So far we have used Traffic Director simply for service discovery; here we examine one of the advanced traffic management features documented in Configuring advanced traffic management.

Traffic Splitting

To illustrate Traffic Director’s traffic splitting feature, we will use it to deploy a canary release.

Canary release is a technique to reduce the risk of introducing a new software version in production by slowly rolling out the change to a small…


Using Traffic Director with Google Kubernetes Engine (GKE).

This article is part of the series that starts with Traffic Director by Example: Part 1.

Sidebar into Automatic Envoy Deployments

In the last article, we manually installed the Envoy service proxy for the client on a GCE VM instance. Below, we will manually install it on a GKE pod. At the same time, Traffic Director supports installing the Envoy service proxy automatically for both GCE VM instances and GKE pods.

At the same time, there are clear advantages to the automated installs.

When you use automated Envoy deployment with Compute Engine VMs, the Envoy version installed…


An introduction to Google’s managed service mesh offering.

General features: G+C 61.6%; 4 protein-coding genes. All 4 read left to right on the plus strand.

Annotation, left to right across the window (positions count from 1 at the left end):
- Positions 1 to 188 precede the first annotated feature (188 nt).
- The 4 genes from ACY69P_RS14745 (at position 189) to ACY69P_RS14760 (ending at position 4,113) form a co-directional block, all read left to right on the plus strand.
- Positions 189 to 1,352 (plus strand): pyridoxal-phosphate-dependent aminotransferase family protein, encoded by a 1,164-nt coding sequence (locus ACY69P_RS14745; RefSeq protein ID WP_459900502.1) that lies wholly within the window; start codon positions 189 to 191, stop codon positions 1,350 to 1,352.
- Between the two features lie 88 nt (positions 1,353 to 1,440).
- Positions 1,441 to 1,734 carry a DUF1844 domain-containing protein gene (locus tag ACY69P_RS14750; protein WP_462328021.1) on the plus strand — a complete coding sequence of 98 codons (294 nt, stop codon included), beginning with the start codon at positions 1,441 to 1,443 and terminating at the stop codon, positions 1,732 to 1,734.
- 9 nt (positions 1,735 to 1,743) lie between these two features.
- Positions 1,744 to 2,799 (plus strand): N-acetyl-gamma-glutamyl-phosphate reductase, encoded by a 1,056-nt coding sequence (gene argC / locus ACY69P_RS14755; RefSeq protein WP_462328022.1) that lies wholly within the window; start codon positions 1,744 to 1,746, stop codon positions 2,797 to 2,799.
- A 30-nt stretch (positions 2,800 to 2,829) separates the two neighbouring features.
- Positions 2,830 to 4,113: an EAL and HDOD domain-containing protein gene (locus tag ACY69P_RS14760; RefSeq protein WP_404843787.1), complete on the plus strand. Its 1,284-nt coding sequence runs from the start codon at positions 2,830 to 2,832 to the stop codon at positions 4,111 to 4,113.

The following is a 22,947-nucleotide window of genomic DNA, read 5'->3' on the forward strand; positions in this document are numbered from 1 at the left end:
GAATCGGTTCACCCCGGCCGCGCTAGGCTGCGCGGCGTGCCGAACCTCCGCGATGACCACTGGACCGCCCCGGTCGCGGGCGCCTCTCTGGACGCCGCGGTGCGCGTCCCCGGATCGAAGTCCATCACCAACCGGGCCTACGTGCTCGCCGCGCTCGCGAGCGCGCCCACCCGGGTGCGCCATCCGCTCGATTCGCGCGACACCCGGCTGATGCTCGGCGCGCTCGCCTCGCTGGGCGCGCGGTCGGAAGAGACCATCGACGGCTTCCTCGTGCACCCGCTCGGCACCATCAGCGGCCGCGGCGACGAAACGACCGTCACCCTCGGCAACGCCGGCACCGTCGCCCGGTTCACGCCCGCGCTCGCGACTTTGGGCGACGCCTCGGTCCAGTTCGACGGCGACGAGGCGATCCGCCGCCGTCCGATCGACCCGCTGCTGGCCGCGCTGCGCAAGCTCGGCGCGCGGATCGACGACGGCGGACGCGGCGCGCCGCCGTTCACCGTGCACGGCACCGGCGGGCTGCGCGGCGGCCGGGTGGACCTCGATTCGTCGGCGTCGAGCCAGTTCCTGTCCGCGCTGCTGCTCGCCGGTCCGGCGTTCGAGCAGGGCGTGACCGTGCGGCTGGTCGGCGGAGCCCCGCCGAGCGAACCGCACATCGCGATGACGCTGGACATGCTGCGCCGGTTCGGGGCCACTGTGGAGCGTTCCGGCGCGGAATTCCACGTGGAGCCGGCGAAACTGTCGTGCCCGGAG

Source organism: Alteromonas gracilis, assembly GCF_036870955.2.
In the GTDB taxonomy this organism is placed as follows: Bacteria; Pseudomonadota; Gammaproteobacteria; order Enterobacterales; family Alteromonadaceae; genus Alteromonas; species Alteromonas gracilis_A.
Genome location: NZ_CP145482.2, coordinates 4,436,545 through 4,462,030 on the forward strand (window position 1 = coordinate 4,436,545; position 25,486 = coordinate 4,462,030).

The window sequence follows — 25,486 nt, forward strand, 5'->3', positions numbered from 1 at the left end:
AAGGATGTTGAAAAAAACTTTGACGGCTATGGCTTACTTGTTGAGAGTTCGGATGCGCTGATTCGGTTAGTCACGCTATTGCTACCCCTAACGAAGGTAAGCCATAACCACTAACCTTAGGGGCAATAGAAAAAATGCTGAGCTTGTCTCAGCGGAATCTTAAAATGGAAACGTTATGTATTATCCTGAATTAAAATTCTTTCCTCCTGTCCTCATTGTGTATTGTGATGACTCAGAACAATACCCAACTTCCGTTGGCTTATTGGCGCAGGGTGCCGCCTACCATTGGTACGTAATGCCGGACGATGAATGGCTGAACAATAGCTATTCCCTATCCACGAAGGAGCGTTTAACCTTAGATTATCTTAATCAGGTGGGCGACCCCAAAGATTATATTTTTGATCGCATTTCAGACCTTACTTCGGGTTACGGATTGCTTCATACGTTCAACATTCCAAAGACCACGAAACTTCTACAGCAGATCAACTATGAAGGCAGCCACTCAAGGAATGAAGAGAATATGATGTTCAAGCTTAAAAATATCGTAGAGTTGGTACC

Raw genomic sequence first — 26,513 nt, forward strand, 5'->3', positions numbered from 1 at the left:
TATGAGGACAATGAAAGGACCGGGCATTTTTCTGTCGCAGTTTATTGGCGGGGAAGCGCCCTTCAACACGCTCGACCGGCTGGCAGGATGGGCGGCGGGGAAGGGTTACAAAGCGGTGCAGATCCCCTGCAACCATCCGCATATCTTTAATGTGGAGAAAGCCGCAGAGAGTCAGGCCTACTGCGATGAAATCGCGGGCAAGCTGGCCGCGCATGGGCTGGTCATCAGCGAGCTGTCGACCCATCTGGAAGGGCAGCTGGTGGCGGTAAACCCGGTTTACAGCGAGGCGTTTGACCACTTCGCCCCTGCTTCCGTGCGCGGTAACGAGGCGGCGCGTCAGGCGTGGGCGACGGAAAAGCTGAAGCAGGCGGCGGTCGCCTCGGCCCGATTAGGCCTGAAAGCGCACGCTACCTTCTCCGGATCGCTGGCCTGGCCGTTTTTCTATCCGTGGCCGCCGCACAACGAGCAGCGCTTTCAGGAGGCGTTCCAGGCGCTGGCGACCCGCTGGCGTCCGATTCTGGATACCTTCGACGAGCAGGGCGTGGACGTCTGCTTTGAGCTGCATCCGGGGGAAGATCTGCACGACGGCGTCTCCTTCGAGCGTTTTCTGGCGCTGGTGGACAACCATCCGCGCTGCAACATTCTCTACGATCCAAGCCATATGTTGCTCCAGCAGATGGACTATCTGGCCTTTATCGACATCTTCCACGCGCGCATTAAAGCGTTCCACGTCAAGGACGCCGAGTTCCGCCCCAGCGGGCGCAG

Assuming that we have a theoretical understanding of service meshes, we then can ask and understand; What is Traffic Director?

Traffic Director is Google Cloud’s fully managed traffic control plane for service mesh. Traffic Director works out of the box for both VMs and containers. It uses the open source xDS APIs to communicate with the service proxies in the data plane, ensuring that you’re never locked into a proprietary interface.

— Google Cloud — Google Cloud networking in-depth: How Traffic Director provides global load balancing for open service mesh

In reading…


It is easy to think about a pod’s container as a black box that consumes the CPU that it provided, but sometimes we need to know a bit more about what is going on under the hood.

Through two example workloads, we will explore their container’s processes and their threads; and why sometimes we need to think about such things.

The Examples

The first example workload, written in Java, provides a gRPC service method of helloworld.Greeter.SayHello. We deploy it into it a Kubernetes cluster using a service and pod. …


Setting up Kubernetes probes for workloads providing gRPC services.

The working example described in this article is available for download.

You have a workload running on Kubernetes that provides gRPC services and are looking to add both a liveness and readiness probe to it. First, we need to remind ourselves what they are and more importantly what they are used for.

Many applications running for long periods of time eventually transition to broken states, and cannot recover except by being restarted. Kubernetes provides liveness probes to detect and remedy such situations.

— Kubernetes — Configure Liveness, Readiness and Startup Probes

John Tucker

Broad infrastructure, development, and soft-skill background

Get the Medium app

A button that says 'Download on the App Store', and if clicked it will lead you to the iOS App store
A button that says 'Get it on, Google Play', and if clicked it will lead you to the Google Play store